Anomalistic behavior in diffraction responses of grating can be easily detected and can indirectly provide information about the grating parameters such as the grating period, height, duty-cycle and profile. More precisely, the absorption resonance (Wood's anomaly) which arises from the excitation of a surface plasmon polariton (SPP) in reflective sub-wavelength diffraction gratings are of interest as well as Rayleigh's anomaly which takes the form of a discontinuity in the diffraction response and which is the consequence of the excitation of a new propagating mode. In this paper we describe how these anomalies can be used as a non-destructive metrology tool to estimate the grating parameters by an IR spectral scatterometry measurement. We briefly describe the theoretical conditions for which SPP are excited. We investigate the wavelength sensitivity of Wood's anomaly in the zeroth order diffraction response to individual grating parameter variations at CO2 laser wavelengths. A numerical electromagnetic grating solver software package "Gsolver" was used for the theoretical modeling. We show that this non-destructive IR spectral scatterometry measurement based on feature extraction allows us to measure grating parameter variations with nanometer resolution. The measurement time needed to scan a 4" wafer has been shown to be of the order of a few minutes. This is much faster as compared to traditional techniques as (deconstructive) SEM inspection or white light interferometry. Furthermore, the extension of this technique to larger wafers does not impose any difficulties. © 2012 Copyright Society of Photo-Optical Instrumentation Engineers (SPIE). Source


Vandermeiren W.,Laboratory for Micro and Photonelectronics | Stiens J.,Laboratory for Micro and Photonelectronics | Shkerdin G.,RAS Institute of Radio Engineering and Electronics | De Tandt C.,Laboratory for Micro and Photonelectronics | Vounckx R.,Laboratory for Micro and Photonelectronics
Journal of Physics D: Applied Physics | Year: 2014

An infrared modulator of which the working principle is based on evanescent wave generation and intersubband transitions in a single AlGaAs/GaAs quantum well is presented here. CO2 laser light at normal incidence is coupled to an evanescent wave by means of a sub-wavelength diffraction grating. Modulation of the zeroth order reflective mode is achieved by applying an electric field across the quantum well. The model for deriving the complex refractive index of the quantum well region is presented and used for numerical diffraction efficiency simulations as a function of the groove height and period. Two specimens with different groove heights were fabricated. Experiments are conducted at a wavelength of 10.6 ;m. At this wavelength a relatively strong absolute modulation depth of about 20% could be observed. The experimental results are in good agreement with our model and diffraction efficiency calculations. © 2014 IOP Publishing Ltd. Source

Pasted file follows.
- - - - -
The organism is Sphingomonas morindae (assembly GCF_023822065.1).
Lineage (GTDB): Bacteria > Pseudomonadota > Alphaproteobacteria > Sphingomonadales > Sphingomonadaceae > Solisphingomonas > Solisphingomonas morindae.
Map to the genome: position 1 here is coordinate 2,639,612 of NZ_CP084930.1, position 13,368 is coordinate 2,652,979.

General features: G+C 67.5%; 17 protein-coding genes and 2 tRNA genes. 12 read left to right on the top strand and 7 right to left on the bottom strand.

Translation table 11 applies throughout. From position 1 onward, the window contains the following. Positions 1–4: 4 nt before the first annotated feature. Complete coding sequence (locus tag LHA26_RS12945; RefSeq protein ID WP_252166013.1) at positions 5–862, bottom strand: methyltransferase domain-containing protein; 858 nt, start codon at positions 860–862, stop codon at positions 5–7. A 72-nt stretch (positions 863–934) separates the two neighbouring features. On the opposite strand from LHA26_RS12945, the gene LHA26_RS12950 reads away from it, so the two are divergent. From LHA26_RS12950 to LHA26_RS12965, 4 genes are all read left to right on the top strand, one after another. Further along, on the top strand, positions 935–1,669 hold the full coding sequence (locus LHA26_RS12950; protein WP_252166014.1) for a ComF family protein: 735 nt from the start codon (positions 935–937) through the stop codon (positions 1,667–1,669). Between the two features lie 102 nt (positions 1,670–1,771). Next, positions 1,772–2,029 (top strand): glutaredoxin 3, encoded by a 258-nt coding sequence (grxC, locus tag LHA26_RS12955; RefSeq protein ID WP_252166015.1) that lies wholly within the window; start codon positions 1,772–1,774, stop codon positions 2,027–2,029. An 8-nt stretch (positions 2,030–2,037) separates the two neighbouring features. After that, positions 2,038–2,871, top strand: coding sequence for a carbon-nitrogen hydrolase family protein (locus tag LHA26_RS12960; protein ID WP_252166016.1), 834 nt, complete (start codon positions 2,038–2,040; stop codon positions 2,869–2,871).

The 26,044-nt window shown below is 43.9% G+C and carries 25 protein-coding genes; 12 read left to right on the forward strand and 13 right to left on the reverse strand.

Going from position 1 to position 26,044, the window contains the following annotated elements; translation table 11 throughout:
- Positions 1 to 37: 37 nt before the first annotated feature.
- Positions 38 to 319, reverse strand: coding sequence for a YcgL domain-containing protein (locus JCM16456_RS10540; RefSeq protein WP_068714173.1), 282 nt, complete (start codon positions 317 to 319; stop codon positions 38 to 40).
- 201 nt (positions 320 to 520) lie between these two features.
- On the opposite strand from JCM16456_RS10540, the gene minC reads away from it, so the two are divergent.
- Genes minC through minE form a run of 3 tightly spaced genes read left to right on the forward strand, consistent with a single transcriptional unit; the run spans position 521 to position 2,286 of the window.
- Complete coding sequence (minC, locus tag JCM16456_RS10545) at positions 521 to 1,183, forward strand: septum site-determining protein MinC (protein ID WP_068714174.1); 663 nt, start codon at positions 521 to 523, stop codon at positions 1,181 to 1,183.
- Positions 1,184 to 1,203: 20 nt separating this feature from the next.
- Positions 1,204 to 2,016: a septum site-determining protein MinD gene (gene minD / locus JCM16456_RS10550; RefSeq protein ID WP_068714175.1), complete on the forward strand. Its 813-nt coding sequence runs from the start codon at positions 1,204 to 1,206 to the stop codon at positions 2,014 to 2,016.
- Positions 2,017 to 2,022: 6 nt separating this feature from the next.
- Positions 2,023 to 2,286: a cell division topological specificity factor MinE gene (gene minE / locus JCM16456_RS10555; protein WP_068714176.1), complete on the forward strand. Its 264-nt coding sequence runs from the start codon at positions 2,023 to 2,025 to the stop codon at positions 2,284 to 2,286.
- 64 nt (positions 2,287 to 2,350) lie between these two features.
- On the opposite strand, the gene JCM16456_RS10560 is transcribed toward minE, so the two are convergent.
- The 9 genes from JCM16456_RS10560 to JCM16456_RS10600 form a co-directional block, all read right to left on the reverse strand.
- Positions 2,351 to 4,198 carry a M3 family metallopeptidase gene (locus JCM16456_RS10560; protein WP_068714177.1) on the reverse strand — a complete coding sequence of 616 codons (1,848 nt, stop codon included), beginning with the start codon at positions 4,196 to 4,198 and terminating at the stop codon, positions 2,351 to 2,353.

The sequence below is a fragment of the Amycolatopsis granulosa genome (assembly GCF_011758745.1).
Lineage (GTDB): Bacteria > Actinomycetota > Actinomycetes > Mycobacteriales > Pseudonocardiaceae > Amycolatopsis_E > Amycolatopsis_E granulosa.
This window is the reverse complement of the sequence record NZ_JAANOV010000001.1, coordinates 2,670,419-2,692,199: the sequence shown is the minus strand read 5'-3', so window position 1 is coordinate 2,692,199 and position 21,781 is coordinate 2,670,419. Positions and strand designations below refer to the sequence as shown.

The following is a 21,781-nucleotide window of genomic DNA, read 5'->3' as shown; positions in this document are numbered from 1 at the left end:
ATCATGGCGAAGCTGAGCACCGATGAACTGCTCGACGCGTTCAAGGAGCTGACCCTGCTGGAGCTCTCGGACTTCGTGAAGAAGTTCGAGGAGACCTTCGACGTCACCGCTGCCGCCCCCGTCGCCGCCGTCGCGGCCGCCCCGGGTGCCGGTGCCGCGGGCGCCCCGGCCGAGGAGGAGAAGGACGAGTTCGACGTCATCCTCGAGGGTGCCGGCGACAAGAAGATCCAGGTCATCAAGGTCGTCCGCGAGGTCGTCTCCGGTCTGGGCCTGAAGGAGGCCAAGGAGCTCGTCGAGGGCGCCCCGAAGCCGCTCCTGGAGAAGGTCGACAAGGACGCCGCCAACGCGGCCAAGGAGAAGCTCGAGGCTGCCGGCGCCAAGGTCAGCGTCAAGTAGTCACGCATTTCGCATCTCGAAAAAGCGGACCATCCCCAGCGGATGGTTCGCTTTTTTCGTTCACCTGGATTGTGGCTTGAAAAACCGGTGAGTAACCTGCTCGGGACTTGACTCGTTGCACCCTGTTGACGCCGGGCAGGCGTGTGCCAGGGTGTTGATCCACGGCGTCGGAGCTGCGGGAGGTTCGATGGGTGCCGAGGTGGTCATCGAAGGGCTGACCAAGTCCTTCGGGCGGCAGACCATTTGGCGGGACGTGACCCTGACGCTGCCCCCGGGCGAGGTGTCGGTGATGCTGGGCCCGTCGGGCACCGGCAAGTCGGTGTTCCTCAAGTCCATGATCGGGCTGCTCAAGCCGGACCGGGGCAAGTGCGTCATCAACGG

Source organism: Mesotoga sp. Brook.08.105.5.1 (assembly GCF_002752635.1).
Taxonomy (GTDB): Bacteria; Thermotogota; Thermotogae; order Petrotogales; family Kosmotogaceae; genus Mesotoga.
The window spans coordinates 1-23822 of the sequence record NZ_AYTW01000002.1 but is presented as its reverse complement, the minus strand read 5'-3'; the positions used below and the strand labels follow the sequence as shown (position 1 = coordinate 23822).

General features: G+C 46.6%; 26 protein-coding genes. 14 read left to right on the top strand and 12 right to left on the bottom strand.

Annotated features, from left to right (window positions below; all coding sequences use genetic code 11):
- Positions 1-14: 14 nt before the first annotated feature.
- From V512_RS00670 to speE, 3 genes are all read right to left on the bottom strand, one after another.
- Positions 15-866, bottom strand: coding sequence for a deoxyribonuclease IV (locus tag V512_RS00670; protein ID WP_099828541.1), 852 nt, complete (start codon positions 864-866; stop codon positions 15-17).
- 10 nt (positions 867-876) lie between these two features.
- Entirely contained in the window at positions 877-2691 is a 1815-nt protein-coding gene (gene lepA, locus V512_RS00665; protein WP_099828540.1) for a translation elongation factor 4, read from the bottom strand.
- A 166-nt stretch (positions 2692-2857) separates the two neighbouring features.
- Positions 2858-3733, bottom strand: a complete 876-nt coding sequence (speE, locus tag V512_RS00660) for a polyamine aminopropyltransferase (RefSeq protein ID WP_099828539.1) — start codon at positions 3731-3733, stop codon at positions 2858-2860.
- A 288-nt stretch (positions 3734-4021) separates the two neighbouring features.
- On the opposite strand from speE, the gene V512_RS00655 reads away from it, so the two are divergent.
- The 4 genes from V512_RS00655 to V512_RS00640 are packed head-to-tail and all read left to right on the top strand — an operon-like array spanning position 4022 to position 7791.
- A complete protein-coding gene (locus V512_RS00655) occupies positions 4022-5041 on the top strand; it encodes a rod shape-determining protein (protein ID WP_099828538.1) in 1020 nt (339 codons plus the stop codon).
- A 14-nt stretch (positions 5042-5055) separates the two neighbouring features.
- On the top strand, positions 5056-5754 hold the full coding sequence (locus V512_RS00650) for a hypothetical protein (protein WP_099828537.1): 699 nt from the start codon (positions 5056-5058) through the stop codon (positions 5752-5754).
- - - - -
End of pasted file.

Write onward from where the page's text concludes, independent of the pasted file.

Vandermeiren W.,Laboratory for Micro and Photonelectronics | Stiens J.,RAS Institute of Radio Engineering and Electronics | Shkerdin G.,RAS Institute of Radio Engineering and Electronics | De Tandt C.,Laboratory for Micro and Photonelectronics | Vounckx R.,Laboratory for Micro and Photonelectronics
Journal of Physics D: Applied Physics | Year: 2011

A non-linear numerical finite element method model of a thermo-electric focal plane array detector is presented here.Laser induced thermo-voltage profiles tend to spread out for small lock-in frequencies as the thermal diffusion length is inversely proportional to the square-root of the lock-in frequency. This leads to a frequency and spatial dependent thermal cross-talk level. In this paper we investigate the thermal cross-talk level quantitatively as a function of spatial coordinates and lock-in frequency. Experimental data are provided at an optical power level of 1W. The impact of non-linear thermal parameters as the temperature dependence of the absorption coefficient, the thermal conductivity, the heat transfercoefficient and the Seebeck coefficient on the thermal profile and cross-talk level generated inside the detector materialis studied in detail. Heat losses that are included in the model are conduction and laminar free convection. The relative importance of the above-mentioned non-linear thermal parameters in terms of thermal cross-talk for steady-state solutions is discussed as well. © 2011 IOP Publishing Ltd. Source